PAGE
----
Netanyahu to meet Erdogan in Turkey next week, a first for an Israeli PM in 15 years

The visit will take place days after a trip by Palestinian leader Mahmoud Abbas

Prime Minister Benjamin Netanyahu, left, and Turkish President Recep Tayyip Erdogan. (Ronen Zvulun and Ozan Kose/AFP)
Prime Minister Benjamin Netanyahu, left, and Turkish President Recep Tayyip Erdogan. (Ronen Zvulun and Ozan Kose/AFP)

ISTANBUL, Turkey – Israeli Prime Minister Benjamin Netanyahu will travel to Turkey on July 28 to hold talks with President Recep Tayyip Erdogan, both leaders’ offices said late Thursday.

Netanyahu will be received a few days after Palestinian leader Mahmoud Abbas, who is expected on July 25, the Turkish presidency said.

“President Recep Tayyip Erdogan will welcome the Palestinian [Authority] President Mahmoud Abbas and the Israeli Prime Minister Benjamin Netanyahu in Turkey in the course of the same week,” the presidency said in a statement.

The leaders will discuss “Turkey-Palestine relations and the latest developments in the Israeli-Palestinian conflict, as well as other topical international issues,” it added.

Netanyahu’s office confirmed the visit, the first by an Israeli prime minister since Ehud Olmert in 2008.

Last year, President Isaac Herzog met with Erdogan in Turkey, and then-prime minister Yair Lapid met with Erdogan in New York in the fall.

Prime Minister Yair Lapid, left, meets Turkey’s Recep Tayyip Erdogan in New York, September 20, 2022. (Avi Ohayon/GPO)

Turkey’s diplomatic drive comes at a time when the Israeli-Palestinian peace process is at a standstill, against a backdrop of the worst violence in years in the West Bank.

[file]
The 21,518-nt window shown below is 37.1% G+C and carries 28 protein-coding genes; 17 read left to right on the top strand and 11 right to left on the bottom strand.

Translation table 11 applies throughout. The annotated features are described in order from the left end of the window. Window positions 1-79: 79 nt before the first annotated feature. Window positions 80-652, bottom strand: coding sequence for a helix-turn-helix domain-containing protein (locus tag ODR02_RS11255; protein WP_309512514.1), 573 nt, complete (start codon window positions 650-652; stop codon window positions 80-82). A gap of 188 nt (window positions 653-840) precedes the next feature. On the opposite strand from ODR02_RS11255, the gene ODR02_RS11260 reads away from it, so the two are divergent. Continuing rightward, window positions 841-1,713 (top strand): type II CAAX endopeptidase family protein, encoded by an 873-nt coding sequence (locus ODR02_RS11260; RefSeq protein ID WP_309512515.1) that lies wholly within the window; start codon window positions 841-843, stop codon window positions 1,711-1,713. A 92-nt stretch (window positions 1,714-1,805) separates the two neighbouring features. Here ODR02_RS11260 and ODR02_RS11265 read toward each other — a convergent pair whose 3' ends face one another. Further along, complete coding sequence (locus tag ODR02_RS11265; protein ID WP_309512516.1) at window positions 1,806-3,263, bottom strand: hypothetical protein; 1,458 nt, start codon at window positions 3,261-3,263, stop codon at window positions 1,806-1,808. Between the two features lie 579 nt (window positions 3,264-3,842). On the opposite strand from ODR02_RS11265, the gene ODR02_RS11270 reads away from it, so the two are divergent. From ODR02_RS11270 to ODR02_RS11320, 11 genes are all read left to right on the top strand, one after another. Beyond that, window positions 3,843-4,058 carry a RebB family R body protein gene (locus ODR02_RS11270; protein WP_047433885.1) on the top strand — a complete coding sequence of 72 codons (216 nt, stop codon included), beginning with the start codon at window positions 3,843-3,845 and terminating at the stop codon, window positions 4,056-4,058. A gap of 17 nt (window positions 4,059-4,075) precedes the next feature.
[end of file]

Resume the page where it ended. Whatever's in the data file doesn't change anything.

In April, clashes erupted inside Jerusalem’s flashpoint Al-Aqsa Mosque, where Israeli police fought with Palestinians inside the holy site.

Erdogan said Israel had crossed a “red line.”

But after several years of tension between the two countries, relations between Turkey and Israel have improved over the past year, with several high-level visits, including that of Israeli President Isaac Herzog.

Relations were strained in 2010 after an Israeli commando raid on the Gaza-bound Mavi Marmara ship, part of a blockade-busting flotilla, that left dead 10 Turkish activists who attacked IDF soldiers aboard the ship.

Ties later saw a moderate improvement, but both countries withdrew their ambassadors in 2018 after Erdogan leveled charges of “state terrorism” and “genocide” at Israel when dozens of Palestinians were killed in Gaza rioting on May 14 of that year, the day then-US president Donald Trump controversially moved the American Embassy from Tel Aviv to Jerusalem.

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